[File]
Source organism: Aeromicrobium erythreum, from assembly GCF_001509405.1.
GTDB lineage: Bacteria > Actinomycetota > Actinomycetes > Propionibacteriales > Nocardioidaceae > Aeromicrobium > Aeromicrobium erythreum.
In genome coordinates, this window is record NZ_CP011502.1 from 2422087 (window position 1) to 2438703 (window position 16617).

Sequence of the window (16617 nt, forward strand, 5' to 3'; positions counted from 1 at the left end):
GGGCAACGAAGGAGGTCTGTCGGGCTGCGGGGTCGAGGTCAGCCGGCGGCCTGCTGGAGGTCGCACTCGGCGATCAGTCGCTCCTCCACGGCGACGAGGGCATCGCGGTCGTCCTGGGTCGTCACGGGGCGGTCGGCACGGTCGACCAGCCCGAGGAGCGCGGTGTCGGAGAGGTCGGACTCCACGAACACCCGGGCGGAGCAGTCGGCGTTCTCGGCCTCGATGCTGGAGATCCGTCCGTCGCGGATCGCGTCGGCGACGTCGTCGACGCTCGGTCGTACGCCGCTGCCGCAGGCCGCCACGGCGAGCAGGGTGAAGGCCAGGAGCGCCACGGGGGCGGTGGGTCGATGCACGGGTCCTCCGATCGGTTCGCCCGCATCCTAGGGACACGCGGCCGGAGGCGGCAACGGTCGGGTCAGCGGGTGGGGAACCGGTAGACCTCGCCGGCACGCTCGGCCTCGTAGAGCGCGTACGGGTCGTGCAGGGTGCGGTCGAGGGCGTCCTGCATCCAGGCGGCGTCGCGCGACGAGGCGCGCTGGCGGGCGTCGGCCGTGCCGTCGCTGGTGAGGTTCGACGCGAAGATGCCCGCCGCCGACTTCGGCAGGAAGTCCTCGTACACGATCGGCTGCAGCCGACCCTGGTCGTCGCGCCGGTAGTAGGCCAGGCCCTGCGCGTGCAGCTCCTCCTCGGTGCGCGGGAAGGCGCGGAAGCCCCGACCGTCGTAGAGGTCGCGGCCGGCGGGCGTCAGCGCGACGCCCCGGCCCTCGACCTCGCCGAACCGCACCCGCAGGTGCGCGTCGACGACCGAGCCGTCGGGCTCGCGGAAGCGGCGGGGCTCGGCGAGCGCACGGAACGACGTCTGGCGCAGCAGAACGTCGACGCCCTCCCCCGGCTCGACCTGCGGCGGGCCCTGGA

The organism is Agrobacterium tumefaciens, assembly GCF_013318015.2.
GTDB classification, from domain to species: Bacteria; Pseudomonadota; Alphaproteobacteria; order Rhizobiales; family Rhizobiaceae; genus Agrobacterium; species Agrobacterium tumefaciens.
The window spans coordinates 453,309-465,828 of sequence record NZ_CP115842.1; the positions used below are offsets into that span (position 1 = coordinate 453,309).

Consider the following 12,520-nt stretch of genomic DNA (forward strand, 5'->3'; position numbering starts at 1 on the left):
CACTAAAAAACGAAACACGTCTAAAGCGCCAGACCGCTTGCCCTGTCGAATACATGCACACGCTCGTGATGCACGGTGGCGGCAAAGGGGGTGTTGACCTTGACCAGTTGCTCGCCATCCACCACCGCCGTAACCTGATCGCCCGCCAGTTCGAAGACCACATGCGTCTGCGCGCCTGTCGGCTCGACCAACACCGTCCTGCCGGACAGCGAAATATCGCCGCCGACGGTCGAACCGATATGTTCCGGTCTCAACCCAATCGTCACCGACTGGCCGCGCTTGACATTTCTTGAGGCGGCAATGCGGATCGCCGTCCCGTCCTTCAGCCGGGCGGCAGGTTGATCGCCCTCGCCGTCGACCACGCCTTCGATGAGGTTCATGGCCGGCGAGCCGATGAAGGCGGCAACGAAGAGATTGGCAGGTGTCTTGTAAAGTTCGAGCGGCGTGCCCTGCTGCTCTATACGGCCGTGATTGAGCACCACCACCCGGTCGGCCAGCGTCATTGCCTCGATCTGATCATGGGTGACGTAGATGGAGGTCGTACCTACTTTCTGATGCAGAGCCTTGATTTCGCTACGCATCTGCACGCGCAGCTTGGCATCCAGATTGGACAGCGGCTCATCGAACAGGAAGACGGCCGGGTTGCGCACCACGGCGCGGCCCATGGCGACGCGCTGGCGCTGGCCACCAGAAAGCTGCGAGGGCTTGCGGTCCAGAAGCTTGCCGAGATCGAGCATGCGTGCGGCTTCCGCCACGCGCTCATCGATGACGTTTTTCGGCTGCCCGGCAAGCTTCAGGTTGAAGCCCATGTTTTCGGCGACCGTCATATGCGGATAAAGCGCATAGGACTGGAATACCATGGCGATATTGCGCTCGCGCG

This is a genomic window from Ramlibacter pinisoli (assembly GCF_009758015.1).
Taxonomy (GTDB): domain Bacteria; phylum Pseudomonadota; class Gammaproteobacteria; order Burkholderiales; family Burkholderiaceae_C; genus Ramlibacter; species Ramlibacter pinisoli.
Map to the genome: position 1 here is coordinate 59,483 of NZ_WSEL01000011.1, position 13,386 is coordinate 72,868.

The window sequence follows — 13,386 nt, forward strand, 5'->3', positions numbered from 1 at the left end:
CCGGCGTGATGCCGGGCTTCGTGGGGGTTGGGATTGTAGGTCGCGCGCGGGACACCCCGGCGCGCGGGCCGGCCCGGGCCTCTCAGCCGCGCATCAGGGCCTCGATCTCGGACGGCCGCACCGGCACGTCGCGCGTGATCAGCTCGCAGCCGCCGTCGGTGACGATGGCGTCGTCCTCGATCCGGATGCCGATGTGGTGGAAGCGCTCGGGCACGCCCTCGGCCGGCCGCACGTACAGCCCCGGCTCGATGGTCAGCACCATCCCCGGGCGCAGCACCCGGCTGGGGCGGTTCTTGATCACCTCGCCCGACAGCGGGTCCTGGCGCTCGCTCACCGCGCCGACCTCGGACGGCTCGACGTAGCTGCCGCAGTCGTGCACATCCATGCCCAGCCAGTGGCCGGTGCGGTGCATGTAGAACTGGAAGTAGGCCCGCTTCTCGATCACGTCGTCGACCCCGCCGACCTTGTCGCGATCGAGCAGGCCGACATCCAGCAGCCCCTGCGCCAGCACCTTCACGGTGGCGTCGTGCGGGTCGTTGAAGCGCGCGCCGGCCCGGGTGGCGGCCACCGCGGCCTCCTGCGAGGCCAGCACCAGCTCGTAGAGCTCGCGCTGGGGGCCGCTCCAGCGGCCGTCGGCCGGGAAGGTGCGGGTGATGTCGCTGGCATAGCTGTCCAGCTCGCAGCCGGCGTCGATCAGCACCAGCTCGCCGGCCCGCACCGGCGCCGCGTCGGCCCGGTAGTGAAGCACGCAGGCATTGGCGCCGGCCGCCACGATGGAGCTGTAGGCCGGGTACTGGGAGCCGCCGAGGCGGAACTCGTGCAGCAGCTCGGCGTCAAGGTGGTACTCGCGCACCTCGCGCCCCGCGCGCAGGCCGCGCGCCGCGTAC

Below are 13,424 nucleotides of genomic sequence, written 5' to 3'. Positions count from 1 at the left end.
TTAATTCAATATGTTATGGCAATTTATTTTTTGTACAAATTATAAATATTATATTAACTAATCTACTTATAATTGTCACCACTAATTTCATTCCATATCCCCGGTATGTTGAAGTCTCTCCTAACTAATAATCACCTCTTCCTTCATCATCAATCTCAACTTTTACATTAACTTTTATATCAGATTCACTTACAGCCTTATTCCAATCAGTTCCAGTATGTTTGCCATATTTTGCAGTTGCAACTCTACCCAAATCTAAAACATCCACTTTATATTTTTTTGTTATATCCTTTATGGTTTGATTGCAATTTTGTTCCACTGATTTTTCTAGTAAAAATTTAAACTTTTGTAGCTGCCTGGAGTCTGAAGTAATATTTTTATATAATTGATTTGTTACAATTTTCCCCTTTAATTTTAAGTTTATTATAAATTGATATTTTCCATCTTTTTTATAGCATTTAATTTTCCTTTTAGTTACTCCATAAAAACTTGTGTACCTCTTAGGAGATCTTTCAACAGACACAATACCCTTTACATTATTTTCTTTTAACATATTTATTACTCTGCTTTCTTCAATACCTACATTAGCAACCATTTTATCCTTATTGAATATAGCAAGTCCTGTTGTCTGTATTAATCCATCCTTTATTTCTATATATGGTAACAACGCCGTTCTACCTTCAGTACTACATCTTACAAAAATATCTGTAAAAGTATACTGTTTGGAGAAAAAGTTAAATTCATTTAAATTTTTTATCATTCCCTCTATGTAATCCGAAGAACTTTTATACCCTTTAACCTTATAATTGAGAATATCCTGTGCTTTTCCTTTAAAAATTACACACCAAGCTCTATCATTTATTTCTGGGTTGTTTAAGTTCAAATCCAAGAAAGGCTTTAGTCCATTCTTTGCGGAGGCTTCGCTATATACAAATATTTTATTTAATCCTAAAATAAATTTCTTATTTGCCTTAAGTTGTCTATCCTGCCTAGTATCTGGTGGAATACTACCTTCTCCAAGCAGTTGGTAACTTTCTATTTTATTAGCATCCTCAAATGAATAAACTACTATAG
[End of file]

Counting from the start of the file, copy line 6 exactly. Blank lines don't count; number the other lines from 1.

The organism is Agrobacterium tumefaciens, assembly GCF_013318015.2.